Types of Business Coverage

Charles Goodman Group: Friendly Chappaqua Insurance Broker

Most businesses need property and liability insurance at the minimum, and while these policies can be purchased separately, it’s usually more economical to bundle them in a comprehensive business owner’s policy, or BOP. There are many specialized policies you may need to protect your business against hazards particular to your niche. For example, a consulting agency should have professional liability coverage to insure against being sued for giving damaging advice.

When you talk to a Chappaqua insurance agent, ask about the specialized policies that cover lawsuit settlements and legal fees relevant to your business. Most liability insurance policies only cover the costs of lawsuits, legal fees and medical bills associated with personal injury or property damage. If your business is sued for another reason, your current policy may not cover it.

If your business has employees, you may want to get employment practices coverage, which protects you in case an employee sues you for a violation of civil rights. Lawsuits for civil rights violations are unfortunately common, and even when the judgment is in favor of the defendant, the attorney’s fees can be tens of thousands of dollars.

Another type of liability protection you may need is directors and officers coverage. This type of policy insures directors and officers of businesses against being sued for disregarding the rights of others while performing their duties as managers.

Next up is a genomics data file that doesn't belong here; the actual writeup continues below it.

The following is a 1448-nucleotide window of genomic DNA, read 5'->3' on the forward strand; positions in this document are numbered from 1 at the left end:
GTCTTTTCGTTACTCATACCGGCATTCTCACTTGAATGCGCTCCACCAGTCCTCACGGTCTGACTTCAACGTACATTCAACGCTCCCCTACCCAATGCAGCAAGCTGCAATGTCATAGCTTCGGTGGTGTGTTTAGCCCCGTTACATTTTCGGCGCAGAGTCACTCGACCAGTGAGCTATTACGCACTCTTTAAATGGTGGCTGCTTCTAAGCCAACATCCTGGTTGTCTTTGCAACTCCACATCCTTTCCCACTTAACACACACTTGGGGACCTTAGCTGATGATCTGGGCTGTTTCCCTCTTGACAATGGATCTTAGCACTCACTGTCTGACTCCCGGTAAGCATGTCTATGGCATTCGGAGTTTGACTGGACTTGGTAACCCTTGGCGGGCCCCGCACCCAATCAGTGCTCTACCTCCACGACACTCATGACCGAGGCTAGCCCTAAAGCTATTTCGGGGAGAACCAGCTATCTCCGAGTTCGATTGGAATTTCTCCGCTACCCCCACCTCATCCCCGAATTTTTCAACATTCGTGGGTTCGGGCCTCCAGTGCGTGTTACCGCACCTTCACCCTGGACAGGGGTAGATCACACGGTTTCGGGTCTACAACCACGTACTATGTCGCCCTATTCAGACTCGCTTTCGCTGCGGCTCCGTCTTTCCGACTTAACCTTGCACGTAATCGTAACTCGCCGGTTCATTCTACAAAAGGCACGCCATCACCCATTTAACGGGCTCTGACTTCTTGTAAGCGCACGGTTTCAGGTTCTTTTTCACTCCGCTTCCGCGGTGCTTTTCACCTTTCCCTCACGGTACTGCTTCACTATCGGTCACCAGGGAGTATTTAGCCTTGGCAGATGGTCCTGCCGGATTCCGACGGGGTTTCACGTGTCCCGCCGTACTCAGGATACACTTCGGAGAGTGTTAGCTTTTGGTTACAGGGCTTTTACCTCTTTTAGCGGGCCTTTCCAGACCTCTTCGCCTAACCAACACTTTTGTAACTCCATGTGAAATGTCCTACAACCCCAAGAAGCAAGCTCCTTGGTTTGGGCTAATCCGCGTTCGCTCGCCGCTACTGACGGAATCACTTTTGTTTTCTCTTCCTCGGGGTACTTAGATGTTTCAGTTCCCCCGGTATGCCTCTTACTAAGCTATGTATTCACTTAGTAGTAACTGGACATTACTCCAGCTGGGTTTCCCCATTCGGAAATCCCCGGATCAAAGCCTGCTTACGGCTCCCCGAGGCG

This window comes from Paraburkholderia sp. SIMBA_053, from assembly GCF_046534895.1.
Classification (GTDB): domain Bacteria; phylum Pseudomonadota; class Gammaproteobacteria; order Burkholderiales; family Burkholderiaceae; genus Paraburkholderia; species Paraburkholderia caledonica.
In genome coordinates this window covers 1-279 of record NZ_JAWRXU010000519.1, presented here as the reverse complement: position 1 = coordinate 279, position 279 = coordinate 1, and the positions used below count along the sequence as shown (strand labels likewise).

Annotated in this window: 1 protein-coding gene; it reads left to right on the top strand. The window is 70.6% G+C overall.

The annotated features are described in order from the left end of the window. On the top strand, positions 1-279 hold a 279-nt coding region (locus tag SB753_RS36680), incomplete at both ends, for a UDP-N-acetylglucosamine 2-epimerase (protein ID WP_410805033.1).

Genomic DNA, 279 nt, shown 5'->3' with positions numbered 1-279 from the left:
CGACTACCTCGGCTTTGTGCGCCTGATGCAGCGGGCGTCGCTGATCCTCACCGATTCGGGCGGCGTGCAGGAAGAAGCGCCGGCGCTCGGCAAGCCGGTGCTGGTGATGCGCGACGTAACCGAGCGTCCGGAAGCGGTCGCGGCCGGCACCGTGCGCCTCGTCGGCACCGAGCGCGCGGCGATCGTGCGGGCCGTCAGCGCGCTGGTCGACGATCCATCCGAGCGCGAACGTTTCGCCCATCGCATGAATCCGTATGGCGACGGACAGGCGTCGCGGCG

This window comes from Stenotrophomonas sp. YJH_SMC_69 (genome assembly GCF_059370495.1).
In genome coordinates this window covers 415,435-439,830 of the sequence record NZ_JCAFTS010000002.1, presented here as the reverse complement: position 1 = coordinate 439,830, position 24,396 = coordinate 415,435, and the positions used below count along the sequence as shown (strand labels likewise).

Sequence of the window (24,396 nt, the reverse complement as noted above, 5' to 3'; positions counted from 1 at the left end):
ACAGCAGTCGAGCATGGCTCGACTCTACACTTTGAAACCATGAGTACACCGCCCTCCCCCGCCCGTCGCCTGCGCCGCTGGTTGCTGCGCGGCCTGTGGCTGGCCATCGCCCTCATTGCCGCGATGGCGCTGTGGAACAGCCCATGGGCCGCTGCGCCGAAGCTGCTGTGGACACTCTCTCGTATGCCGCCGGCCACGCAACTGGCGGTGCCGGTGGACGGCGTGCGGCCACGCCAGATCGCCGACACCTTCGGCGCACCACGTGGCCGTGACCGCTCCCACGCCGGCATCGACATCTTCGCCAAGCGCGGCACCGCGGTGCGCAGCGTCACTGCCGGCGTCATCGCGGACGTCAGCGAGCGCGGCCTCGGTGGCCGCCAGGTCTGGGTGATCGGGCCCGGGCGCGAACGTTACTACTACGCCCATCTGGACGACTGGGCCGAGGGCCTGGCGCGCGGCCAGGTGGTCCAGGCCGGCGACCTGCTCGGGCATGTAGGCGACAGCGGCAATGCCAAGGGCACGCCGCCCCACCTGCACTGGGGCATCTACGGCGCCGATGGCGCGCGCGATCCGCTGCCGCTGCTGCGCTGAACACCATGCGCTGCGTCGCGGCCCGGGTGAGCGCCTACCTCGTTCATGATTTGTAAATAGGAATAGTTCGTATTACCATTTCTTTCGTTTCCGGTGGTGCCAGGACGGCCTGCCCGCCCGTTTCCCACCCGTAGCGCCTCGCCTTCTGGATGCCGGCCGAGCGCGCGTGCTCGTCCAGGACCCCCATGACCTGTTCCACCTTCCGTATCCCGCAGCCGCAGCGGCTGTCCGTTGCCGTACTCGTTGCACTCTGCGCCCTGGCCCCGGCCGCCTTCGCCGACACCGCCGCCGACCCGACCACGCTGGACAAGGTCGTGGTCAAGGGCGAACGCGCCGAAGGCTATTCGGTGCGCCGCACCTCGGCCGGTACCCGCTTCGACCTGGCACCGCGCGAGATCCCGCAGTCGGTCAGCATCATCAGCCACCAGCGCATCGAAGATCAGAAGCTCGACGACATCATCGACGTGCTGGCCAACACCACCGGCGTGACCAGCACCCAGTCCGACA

The insurance agent experts at the Charles Goodman Group of Chappaqua can assist you with any questions regarding property insurance or automobile insurance.

If such a lawsuit is filed, this insurance typically covers the expenses of the case up to the limit of the policy, including attorney’s fees and the judgment for which you’re found liable. Not having this coverage could leave you underinsured, and being underinsured could lead to your business shutting its doors.

Liability coverage only protects you up to your policy limits, but your business can be liable for more than the usual damage and injuries in many cases. If one of your employees seriously injures a person walking past your place of business, you could be liable for more than $1,000,000 due to the personal injury and pain and suffering of the injured person. Most personal injury lawsuits end in judgments exceeding $1,000,000, and to cover these losses, businesses usually buy umbrella coverage for $1,000,000 to $2,000,000.

Another catastrophe that could shut down your business is data theft. A U.S. House of Representatives study found that 20 percent of businesses targeted by cyber crime had fewer than 250 employees, and 60 percent of them closed within six months. In this situation, data compromise coverage may get your business back on its feet.